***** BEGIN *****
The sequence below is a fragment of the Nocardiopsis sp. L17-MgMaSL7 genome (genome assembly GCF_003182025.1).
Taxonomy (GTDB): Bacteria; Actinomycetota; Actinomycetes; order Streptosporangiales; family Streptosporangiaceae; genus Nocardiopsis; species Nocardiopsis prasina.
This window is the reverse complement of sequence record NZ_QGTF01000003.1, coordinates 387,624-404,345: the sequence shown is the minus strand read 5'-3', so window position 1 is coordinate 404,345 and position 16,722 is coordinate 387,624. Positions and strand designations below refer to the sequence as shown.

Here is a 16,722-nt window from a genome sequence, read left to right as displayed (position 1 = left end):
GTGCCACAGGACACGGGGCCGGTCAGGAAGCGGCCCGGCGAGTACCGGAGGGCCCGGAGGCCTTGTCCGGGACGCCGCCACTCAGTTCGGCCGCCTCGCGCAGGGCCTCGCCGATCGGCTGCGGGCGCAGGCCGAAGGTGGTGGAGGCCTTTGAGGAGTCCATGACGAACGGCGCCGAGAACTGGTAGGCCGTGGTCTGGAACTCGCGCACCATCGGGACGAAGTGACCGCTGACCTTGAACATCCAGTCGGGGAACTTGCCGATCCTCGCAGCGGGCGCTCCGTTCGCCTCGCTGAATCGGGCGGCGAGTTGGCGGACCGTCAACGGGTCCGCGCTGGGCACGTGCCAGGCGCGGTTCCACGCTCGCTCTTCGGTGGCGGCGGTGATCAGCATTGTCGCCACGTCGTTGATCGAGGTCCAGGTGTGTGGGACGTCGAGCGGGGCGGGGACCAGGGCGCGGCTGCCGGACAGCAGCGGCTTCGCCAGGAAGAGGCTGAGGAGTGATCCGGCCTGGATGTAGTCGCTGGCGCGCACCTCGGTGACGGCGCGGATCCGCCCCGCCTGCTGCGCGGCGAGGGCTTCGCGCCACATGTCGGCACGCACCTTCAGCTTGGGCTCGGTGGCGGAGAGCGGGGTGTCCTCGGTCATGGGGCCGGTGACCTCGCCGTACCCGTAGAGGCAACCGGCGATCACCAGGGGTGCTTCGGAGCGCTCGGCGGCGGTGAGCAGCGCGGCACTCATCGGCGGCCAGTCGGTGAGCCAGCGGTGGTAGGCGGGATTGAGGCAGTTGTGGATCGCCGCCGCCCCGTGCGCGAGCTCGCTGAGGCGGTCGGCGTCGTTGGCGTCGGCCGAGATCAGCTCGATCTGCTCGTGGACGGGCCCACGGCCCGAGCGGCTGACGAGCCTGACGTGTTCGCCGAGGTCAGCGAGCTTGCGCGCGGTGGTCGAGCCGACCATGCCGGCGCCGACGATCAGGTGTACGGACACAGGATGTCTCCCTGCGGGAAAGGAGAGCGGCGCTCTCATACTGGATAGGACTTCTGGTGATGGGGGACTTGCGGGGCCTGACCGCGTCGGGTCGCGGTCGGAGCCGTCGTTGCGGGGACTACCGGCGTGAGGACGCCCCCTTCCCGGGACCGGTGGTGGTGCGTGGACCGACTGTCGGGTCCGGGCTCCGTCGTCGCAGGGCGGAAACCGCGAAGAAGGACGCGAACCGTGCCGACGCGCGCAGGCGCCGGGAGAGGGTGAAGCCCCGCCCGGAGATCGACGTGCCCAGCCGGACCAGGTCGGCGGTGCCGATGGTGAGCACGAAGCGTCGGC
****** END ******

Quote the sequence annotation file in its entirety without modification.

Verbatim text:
The sequence below is a fragment of the Nocardiopsis sp. L17-MgMaSL7 genome (genome assembly GCF_003182025.1).
Taxonomy (GTDB): Bacteria; Actinomycetota; Actinomycetes; order Streptosporangiales; family Streptosporangiaceae; genus Nocardiopsis; species Nocardiopsis prasina.
This window is the reverse complement of sequence record NZ_QGTF01000003.1, coordinates 387,624-404,345: the sequence shown is the minus strand read 5'-3', so window position 1 is coordinate 404,345 and position 16,722 is coordinate 387,624. Positions and strand designations below refer to the sequence as shown.

Here is a 16,722-nt window from a genome sequence, read left to right as displayed (position 1 = left end):
GTGCCACAGGACACGGGGCCGGTCAGGAAGCGGCCCGGCGAGTACCGGAGGGCCCGGAGGCCTTGTCCGGGACGCCGCCACTCAGTTCGGCCGCCTCGCGCAGGGCCTCGCCGATCGGCTGCGGGCGCAGGCCGAAGGTGGTGGAGGCCTTTGAGGAGTCCATGACGAACGGCGCCGAGAACTGGTAGGCCGTGGTCTGGAACTCGCGCACCATCGGGACGAAGTGACCGCTGACCTTGAACATCCAGTCGGGGAACTTGCCGATCCTCGCAGCGGGCGCTCCGTTCGCCTCGCTGAATCGGGCGGCGAGTTGGCGGACCGTCAACGGGTCCGCGCTGGGCACGTGCCAGGCGCGGTTCCACGCTCGCTCTTCGGTGGCGGCGGTGATCAGCATTGTCGCCACGTCGTTGATCGAGGTCCAGGTGTGTGGGACGTCGAGCGGGGCGGGGACCAGGGCGCGGCTGCCGGACAGCAGCGGCTTCGCCAGGAAGAGGCTGAGGAGTGATCCGGCCTGGATGTAGTCGCTGGCGCGCACCTCGGTGACGGCGCGGATCCGCCCCGCCTGCTGCGCGGCGAGGGCTTCGCGCCACATGTCGGCACGCACCTTCAGCTTGGGCTCGGTGGCGGAGAGCGGGGTGTCCTCGGTCATGGGGCCGGTGACCTCGCCGTACCCGTAGAGGCAACCGGCGATCACCAGGGGTGCTTCGGAGCGCTCGGCGGCGGTGAGCAGCGCGGCACTCATCGGCGGCCAGTCGGTGAGCCAGCGGTGGTAGGCGGGATTGAGGCAGTTGTGGATCGCCGCCGCCCCGTGCGCGAGCTCGCTGAGGCGGTCGGCGTCGTTGGCGTCGGCCGAGATCAGCTCGATCTGCTCGTGGACGGGCCCACGGCCCGAGCGGCTGACGAGCCTGACGTGTTCGCCGAGGTCAGCGAGCTTGCGCGCGGTGGTCGAGCCGACCATGCCGGCGCCGACGATCAGGTGTACGGACACAGGATGTCTCCCTGCGGGAAAGGAGAGCGGCGCTCTCATACTGGATAGGACTTCTGGTGATGGGGGACTTGCGGGGCCTGACCGCGTCGGGTCGCGGTCGGAGCCGTCGTTGCGGGGACTACCGGCGTGAGGACGCCCCCTTCCCGGGACCGGTGGTGGTGCGTGGACCGACTGTCGGGTCCGGGCTCCGTCGTCGCAGGGCGGAAACCGCGAAGAAGGACGCGAACCGTGCCGACGCGCGCAGGCGCCGGGAGAGGGTGAAGCCCCGCCCGGAGATCGACGTGCCCAGCCGGACCAGGTCGGCGGTGCCGATGGTGAGCACGAAGCGTCGGC